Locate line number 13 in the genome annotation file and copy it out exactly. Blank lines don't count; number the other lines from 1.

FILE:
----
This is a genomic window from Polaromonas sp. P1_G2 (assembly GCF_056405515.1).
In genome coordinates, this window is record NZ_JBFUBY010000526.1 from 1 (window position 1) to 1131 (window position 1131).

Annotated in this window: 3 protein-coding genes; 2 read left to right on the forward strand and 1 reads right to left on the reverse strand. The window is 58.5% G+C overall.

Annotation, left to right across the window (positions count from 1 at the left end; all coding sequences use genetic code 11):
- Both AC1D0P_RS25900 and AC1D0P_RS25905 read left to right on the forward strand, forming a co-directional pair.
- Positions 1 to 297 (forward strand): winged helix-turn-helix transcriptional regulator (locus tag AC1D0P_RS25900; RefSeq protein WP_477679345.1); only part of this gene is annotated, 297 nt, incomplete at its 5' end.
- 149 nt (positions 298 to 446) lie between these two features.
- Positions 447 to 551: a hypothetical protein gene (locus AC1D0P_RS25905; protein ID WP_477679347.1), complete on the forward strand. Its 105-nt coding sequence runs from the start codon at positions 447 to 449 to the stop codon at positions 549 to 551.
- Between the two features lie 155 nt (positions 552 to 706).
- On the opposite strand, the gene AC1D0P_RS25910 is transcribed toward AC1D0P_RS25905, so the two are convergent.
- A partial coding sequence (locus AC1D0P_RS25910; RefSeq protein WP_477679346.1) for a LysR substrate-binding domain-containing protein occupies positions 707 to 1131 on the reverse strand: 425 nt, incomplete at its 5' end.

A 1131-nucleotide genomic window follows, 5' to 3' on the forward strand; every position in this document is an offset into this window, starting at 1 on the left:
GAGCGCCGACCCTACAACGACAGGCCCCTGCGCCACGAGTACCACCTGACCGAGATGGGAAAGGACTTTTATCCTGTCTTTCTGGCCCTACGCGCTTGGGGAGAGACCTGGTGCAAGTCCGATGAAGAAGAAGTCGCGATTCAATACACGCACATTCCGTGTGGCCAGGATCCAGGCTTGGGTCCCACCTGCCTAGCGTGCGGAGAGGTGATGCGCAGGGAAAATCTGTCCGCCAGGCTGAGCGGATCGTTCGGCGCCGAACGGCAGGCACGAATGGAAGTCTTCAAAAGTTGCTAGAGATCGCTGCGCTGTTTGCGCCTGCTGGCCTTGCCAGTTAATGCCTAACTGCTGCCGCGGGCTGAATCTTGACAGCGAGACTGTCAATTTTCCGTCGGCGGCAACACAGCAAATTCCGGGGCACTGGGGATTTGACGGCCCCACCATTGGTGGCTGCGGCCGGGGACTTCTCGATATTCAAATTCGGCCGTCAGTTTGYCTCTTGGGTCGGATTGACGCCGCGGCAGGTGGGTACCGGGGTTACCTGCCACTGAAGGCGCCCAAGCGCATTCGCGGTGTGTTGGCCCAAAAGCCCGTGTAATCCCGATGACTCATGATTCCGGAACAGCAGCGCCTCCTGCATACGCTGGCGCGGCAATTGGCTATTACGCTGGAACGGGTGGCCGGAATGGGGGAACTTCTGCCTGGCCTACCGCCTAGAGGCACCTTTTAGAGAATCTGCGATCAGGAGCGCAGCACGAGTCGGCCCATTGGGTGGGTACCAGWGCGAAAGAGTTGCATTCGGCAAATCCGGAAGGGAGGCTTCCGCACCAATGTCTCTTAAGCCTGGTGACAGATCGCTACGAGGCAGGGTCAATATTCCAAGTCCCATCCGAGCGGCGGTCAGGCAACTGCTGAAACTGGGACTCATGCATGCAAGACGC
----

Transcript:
GAGCGCCGACCCTACAACGACAGGCCCCTGCGCCACGAGTACCACCTGACCGAGATGGGAAAGGACTTTTATCCTGTCTTTCTGGCCCTACGCGCTTGGGGAGAGACCTGGTGCAAGTCCGATGAAGAAGAAGTCGCGATTCAATACACGCACATTCCGTGTGGCCAGGATCCAGGCTTGGGTCCCACCTGCCTAGCGTGCGGAGAGGTGATGCGCAGGGAAAATCTGTCCGCCAGGCTGAGCGGATCGTTCGGCGCCGAACGGCAGGCACGAATGGAAGTCTTCAAAAGTTGCTAGAGATCGCTGCGCTGTTTGCGCCTGCTGGCCTTGCCAGTTAATGCCTAACTGCTGCCGCGGGCTGAATCTTGACAGCGAGACTGTCAATTTTCCGTCGGCGGCAACACAGCAAATTCCGGGGCACTGGGGATTTGACGGCCCCACCATTGGTGGCTGCGGCCGGGGACTTCTCGATATTCAAATTCGGCCGTCAGTTTGYCTCTTGGGTCGGATTGACGCCGCGGCAGGTGGGTACCGGGGTTACCTGCCACTGAAGGCGCCCAAGCGCATTCGCGGTGTGTTGGCCCAAAAGCCCGTGTAATCCCGATGACTCATGATTCCGGAACAGCAGCGCCTCCTGCATACGCTGGCGCGGCAATTGGCTATTACGCTGGAACGGGTGGCCGGAATGGGGGAACTTCTGCCTGGCCTACCGCCTAGAGGCACCTTTTAGAGAATCTGCGATCAGGAGCGCAGCACGAGTCGGCCCATTGGGTGGGTACCAGWGCGAAAGAGTTGCATTCGGCAAATCCGGAAGGGAGGCTTCCGCACCAATGTCTCTTAAGCCTGGTGACAGATCGCTACGAGGCAGGGTCAATATTCCAAGTCCCATCCGAGCGGCGGTCAGGCAACTGCTGAAACTGGGACTCATGCATGCAAGACGC